21
Instructional Procedures Prewriting
  • introduction includes a position statement, which
    tells our position or opinion
  • through the position statement the reader should
    feel that the writer
  • thought about the topic
  • knows what beliefs are held about it
  • knew how to organize the information.

22
Instructional Procedures Prewriting
  • in the body of the essay the writer gives
    supporting evidence for the position statement
  • body should consist of at least three paragraphs
  • each paragraph based on a solid reason to back
    your position statement
  • reasons may appeal to logic, character, or
    emotions
  • writers sequence the evidence in a logical order
    and use concrete examples whenever possible
  • often use cue words such as first, second, and
    third to alert readers to the organization

23
Instructional Procedures Prewriting
  • last paragraph is the conclusion
  • the author usually ends by summarizing the most
    important details of the argument and stating
    once again their position
  • may also do this through giving a personal
    statement or making a prediction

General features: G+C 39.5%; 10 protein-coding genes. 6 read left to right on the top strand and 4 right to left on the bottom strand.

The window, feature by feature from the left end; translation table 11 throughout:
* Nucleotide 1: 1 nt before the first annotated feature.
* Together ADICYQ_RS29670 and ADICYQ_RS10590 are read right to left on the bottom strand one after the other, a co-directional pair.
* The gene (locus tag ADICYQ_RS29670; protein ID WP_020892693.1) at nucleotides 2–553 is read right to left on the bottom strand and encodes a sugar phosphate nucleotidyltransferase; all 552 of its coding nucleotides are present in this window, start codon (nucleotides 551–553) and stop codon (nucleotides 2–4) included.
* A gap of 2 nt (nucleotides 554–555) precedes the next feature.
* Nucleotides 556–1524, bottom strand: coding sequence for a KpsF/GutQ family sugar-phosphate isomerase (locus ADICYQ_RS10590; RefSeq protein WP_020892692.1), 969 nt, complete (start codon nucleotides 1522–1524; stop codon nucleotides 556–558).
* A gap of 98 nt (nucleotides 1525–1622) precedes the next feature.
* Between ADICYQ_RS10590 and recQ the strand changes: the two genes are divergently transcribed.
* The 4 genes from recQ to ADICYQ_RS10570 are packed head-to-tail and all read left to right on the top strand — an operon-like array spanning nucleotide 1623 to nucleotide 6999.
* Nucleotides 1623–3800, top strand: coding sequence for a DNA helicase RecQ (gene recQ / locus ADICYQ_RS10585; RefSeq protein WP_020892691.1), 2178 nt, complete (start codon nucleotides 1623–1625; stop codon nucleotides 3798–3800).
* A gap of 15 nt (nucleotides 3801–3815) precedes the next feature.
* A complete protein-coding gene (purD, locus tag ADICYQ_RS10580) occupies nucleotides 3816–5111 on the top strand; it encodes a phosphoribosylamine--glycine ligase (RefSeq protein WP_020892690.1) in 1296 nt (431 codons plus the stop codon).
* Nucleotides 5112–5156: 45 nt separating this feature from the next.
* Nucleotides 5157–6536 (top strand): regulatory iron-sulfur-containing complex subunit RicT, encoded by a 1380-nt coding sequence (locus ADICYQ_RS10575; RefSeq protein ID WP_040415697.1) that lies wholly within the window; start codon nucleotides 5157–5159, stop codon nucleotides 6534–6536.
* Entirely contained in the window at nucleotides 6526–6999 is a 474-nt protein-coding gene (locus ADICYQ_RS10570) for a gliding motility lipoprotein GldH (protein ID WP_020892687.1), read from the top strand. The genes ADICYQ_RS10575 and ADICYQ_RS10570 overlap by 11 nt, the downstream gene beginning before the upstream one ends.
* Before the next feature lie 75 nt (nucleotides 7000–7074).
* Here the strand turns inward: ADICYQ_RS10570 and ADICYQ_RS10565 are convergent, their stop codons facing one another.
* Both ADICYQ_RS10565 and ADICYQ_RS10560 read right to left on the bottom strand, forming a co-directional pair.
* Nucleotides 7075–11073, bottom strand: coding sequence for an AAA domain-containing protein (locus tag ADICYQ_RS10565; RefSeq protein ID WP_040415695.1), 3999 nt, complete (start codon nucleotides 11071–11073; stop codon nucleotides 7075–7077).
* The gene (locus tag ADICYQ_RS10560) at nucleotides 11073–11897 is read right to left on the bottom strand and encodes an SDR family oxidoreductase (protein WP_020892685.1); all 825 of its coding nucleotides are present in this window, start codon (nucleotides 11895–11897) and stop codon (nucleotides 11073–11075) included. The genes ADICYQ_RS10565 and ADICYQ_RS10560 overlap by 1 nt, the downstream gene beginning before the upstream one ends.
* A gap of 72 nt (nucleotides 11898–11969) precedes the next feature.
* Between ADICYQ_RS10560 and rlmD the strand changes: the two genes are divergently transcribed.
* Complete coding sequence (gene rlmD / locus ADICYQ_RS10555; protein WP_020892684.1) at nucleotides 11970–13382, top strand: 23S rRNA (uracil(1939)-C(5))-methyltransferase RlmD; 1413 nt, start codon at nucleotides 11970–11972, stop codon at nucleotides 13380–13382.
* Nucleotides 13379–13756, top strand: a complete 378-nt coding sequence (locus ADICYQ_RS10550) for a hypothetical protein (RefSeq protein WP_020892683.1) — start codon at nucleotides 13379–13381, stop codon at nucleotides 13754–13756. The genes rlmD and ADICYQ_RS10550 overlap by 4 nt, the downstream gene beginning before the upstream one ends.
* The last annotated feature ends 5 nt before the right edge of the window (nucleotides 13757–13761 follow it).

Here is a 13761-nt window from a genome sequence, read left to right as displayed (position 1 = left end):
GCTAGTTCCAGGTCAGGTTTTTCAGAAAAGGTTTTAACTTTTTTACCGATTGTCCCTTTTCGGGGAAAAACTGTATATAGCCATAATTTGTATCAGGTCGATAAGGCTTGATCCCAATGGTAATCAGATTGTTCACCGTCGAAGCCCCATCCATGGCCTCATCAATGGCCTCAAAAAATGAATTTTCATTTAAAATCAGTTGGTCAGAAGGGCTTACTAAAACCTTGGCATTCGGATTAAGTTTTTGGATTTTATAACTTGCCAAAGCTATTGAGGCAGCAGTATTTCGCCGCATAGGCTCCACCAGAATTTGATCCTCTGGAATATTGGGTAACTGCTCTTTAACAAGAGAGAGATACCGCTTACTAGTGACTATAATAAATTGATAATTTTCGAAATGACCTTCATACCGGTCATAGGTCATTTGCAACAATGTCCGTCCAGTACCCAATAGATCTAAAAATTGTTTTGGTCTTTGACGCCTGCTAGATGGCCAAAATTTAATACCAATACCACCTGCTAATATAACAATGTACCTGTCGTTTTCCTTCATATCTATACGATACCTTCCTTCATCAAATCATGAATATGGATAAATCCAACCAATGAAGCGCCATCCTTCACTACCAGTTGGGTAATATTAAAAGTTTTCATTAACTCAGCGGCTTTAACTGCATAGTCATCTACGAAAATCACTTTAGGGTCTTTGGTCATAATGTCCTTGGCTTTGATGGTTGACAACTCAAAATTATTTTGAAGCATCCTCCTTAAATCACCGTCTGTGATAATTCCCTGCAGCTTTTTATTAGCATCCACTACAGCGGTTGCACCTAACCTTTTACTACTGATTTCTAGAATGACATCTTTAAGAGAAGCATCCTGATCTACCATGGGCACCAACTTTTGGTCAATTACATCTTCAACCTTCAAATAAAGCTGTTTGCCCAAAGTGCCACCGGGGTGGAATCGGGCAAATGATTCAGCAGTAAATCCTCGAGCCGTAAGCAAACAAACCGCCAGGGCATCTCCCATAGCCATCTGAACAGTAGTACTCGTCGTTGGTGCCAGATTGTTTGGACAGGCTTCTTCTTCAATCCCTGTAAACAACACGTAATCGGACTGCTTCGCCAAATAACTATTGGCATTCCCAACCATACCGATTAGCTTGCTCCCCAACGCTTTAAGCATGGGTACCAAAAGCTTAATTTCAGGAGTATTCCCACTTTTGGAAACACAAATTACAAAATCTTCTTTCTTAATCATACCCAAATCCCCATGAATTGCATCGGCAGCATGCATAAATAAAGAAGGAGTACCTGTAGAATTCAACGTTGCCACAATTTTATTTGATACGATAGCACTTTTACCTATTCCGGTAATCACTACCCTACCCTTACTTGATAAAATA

24
Instructional Procedures Prewriting
  • We are going to focus on one specific form in
    class.
  • We are going to focus on a persuasive letter.

25
Instructional Procedures Prewriting
  • writing process
  • first step of the writing process is known as the
    prewriting stage t
  • then you write a rough draft, revise, edit, and
    publish your paper e
  • each day this week we are going to discuss a
    different step of the writing process
  • today we are focusing on prewriting

26
Instructional Procedures Prewriting
  • prewriting is also known as the
    getting-ready-to-write stage
  • a few things you must consider before you begin
    writing
  • choose a topic
  • topic- what do I want to write about

27
Instructional Procedures Prewriting
  • consider the purpose of your writing
  • the purpose- What am I writing for? to entertain?
    to inform? to persuade? In this case we already
    know that we are writing to persuade.
  • decide on your intended audience
  • the audience- who is my audience?
  • possible audiences include classmates, younger
    children, and parents

28
Instructional Procedures Prewriting
  • decide on the form of writing
  • forms of writing are stories, poems, letters,
    journals, etc.)
  • the form- What form will the writing take?
  • story, letter, poem, journal entry, report
  • I already informed you that we will be writing a
    persuasive letter.

29